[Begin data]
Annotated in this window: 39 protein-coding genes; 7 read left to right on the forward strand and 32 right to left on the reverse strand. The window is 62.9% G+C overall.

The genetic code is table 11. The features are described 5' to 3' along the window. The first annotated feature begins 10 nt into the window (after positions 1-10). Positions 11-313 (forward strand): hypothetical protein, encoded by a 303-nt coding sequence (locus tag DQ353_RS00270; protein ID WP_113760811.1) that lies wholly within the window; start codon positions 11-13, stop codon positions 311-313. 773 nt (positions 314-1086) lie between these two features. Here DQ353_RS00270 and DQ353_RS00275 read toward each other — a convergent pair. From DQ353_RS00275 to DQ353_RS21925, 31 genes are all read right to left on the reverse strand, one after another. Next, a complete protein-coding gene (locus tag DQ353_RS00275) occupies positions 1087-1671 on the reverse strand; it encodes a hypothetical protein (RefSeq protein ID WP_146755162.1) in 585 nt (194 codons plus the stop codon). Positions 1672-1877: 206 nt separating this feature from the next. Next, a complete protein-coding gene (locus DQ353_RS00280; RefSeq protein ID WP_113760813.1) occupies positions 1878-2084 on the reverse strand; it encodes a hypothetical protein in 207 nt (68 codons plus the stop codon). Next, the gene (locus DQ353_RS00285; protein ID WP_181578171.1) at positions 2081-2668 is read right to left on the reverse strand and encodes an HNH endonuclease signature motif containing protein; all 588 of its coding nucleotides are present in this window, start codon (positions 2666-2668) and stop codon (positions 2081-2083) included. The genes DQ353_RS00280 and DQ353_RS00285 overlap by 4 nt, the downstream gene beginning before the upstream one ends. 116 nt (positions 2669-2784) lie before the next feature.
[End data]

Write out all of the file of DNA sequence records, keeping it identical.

Annotated in this window: 39 protein-coding genes; 7 read left to right on the forward strand and 32 right to left on the reverse strand. The window is 62.9% G+C overall.

The genetic code is table 11. The features are described 5' to 3' along the window. The first annotated feature begins 10 nt into the window (after positions 1-10). Positions 11-313 (forward strand): hypothetical protein, encoded by a 303-nt coding sequence (locus tag DQ353_RS00270; protein ID WP_113760811.1) that lies wholly within the window; start codon positions 11-13, stop codon positions 311-313. 773 nt (positions 314-1086) lie between these two features. Here DQ353_RS00270 and DQ353_RS00275 read toward each other — a convergent pair. From DQ353_RS00275 to DQ353_RS21925, 31 genes are all read right to left on the reverse strand, one after another. Next, a complete protein-coding gene (locus tag DQ353_RS00275) occupies positions 1087-1671 on the reverse strand; it encodes a hypothetical protein (RefSeq protein ID WP_146755162.1) in 585 nt (194 codons plus the stop codon). Positions 1672-1877: 206 nt separating this feature from the next. Next, a complete protein-coding gene (locus DQ353_RS00280; RefSeq protein ID WP_113760813.1) occupies positions 1878-2084 on the reverse strand; it encodes a hypothetical protein in 207 nt (68 codons plus the stop codon). Next, the gene (locus DQ353_RS00285; protein ID WP_181578171.1) at positions 2081-2668 is read right to left on the reverse strand and encodes an HNH endonuclease signature motif containing protein; all 588 of its coding nucleotides are present in this window, start codon (positions 2666-2668) and stop codon (positions 2081-2083) included. The genes DQ353_RS00280 and DQ353_RS00285 overlap by 4 nt, the downstream gene beginning before the upstream one ends. 116 nt (positions 2669-2784) lie before the next feature.